Screenwriter Alex Garland was inspired to write Sunshine based on scientific ideas about the heat death of the universe, specifically "an article projecting the future of mankind from a physics-based, atheist perspective", according to Garland. The article was from an American scientific periodical, and Garland had wondered about what would result from the Sun's death. Garland brought the script to director Danny Boyle, who enthusiastically took up the project due to his long-time desire to direct a science fiction film in space. Boyle and Garland worked on the script for a year, creating 35 drafts in their experimenting.
The director (Danny Boyle) also considered the story of Sunshine as a counterintuitive approach for the contemporary issue of global warming, with the death of the Sun being a threat. Originally, Sunshine was scripted to begin with a voiceover talking about how parents tell their children not to look into the Sun, but once told, the children would be compelled to look. Boyle described the Sun as a godlike personality in the film, creating a psychological dimension for the astronauts due to its scale and power. The director also described the film's villain as based on light, explaining: "That's quite a challenge because the way you generate fear in cinema is darkness." The director also sought to have the characters experience a psychological journey in which each person is worn mentally, physically, and existentially and is experiencing doubt in their faiths. To capture the dangers of the voyage that the crew members went through, the director cited Bill Bryson's A Short History of Nearly Everything as influential in "articulating the universe's power".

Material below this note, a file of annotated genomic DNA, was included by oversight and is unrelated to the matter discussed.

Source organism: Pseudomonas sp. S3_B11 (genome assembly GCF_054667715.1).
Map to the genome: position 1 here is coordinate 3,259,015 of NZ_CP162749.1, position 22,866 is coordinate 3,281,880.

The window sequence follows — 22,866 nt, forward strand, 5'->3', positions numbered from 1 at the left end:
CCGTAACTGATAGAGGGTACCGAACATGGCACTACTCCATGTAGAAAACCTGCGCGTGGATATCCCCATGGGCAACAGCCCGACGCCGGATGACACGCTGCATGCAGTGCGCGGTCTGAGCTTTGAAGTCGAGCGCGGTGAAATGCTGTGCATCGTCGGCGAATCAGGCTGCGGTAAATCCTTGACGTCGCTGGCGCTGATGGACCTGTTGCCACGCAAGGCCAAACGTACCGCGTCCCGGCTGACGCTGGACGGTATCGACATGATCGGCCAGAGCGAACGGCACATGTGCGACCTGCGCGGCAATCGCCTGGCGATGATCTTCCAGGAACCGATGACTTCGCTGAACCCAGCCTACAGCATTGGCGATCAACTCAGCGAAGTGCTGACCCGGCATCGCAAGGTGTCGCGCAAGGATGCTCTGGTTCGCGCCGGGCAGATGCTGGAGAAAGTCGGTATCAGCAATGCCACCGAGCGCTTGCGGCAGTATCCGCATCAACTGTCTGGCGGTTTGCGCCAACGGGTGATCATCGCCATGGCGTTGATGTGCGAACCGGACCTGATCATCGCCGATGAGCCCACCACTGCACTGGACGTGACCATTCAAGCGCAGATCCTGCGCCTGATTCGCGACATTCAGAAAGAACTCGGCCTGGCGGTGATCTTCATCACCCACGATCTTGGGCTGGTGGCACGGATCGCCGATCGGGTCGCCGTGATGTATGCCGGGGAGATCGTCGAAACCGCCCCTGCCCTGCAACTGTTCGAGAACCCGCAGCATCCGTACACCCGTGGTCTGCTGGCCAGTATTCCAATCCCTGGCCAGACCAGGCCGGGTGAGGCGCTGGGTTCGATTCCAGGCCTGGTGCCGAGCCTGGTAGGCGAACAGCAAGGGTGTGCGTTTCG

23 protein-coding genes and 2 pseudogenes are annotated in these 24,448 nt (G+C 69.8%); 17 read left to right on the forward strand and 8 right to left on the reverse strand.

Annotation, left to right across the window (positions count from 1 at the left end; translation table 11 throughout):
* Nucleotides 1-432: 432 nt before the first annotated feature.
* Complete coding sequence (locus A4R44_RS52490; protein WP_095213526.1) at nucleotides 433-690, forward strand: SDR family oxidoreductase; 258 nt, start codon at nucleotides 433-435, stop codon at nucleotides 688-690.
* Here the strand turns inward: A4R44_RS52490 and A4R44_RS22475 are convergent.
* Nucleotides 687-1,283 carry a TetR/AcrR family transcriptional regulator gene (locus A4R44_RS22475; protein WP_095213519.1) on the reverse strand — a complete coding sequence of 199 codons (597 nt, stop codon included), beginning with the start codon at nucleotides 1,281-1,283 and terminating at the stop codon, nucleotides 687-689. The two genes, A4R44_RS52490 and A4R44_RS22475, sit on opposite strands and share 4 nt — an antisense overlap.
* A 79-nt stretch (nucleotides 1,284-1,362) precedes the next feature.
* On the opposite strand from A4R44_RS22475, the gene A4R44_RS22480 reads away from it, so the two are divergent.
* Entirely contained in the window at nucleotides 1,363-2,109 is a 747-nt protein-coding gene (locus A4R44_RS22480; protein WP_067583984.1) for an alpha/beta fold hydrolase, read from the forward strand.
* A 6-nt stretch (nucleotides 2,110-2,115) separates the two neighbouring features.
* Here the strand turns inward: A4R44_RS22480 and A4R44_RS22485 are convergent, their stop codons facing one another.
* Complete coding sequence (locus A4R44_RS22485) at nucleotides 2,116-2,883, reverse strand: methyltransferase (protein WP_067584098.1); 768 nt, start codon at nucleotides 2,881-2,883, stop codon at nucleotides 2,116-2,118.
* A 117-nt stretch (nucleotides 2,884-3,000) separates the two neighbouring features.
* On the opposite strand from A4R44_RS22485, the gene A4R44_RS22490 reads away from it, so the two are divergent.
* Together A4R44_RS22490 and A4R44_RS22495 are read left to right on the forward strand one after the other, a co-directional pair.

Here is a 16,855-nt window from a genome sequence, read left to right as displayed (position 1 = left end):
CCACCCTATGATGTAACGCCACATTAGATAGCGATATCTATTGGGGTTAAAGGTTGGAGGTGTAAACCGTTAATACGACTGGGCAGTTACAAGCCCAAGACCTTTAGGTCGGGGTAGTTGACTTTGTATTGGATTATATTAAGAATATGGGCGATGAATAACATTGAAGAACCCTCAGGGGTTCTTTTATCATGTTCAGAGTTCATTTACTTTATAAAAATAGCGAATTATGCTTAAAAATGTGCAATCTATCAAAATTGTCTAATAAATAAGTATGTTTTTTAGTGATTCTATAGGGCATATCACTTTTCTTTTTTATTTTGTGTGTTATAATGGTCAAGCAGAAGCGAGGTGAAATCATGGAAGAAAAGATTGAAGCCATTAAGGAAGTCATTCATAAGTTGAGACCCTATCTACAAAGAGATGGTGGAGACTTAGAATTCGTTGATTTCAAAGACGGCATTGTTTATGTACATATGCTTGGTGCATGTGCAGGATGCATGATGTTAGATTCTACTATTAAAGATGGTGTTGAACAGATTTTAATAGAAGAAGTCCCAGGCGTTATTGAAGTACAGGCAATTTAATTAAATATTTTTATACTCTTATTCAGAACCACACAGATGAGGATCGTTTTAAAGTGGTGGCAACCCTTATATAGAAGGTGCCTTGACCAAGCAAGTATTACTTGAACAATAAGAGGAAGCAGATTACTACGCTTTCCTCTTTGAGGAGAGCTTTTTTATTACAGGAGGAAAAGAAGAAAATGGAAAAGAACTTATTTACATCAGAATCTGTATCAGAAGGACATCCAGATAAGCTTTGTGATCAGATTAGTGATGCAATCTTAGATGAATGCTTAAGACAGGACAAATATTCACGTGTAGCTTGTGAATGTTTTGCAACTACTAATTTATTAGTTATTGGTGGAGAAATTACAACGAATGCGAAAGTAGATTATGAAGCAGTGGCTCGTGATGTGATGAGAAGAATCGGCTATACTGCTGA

The story was also written in part to reflect the brilliance and "necessary arrogance" of real-life science when the world's scientists are presented with the crisis that threatens Earth. The time period of the story, 50 years in the future, was chosen to enable the level of technology to advance to the ability to travel to the Sun, but to simultaneously keep a feel of familiarity for the audience. Scientific advisers, futurists, and people who developed products for the future were consulted to shape an idea of the future.
To shape the science of the film, Boyle and Garland hired scientist advisers, including NASA employees and astrophysicists. One physicist, Brian Cox of the University of Manchester, was hired to advise the cast and crew after the director had seen Cox on the science TV series Horizon. The physicist gave regular lectures to the film's cast members about solar physics. Cox also advised the filmmakers to scale down the nuclear device in the film from the mass of the Moon to the size of Manhattan. In the film's backstory, a Q-ball enters the Earth's Sun and begins to eat it away. According to Cox, the Sun would not be dense enough in real life to stop a Q-ball, but filmmakers took creative licence in writing the backstory. Cox noted in the DVD commentary that several inaccuracies were permitted to allow for plot. He also dismissed criticisms of the film by scientists: "Sunshine is not a documentary. It's trying to just, in an hour and forty minutes, get across a feeling of what it's like â" not only to be a scientist, because obviously there's much more in it than that. So, I found it interesting to watch the kind of people that get upset because the gravity is wrong."
Boyle originally included romantic subplots, including a sex scene planned between the characters Capa (Murphy) and Cassie (Byrne) in the ship's oxygen garden. However, the director considered the attempt for relationships in space too "embarrassing" and excluded the subplots. Boyle further distanced the characters from possible relationships by ensuring that the cast members wore little to no make-up to avoid any romantic overtures. The director also avoided including humour in the script with the exception of a few gags, believing that humour was a difficult fit for the story. "You get intensity of experience in space movies but not joy. So there's not much room for comedy or sex â" everything is waiting to destroy you", explained Boyle.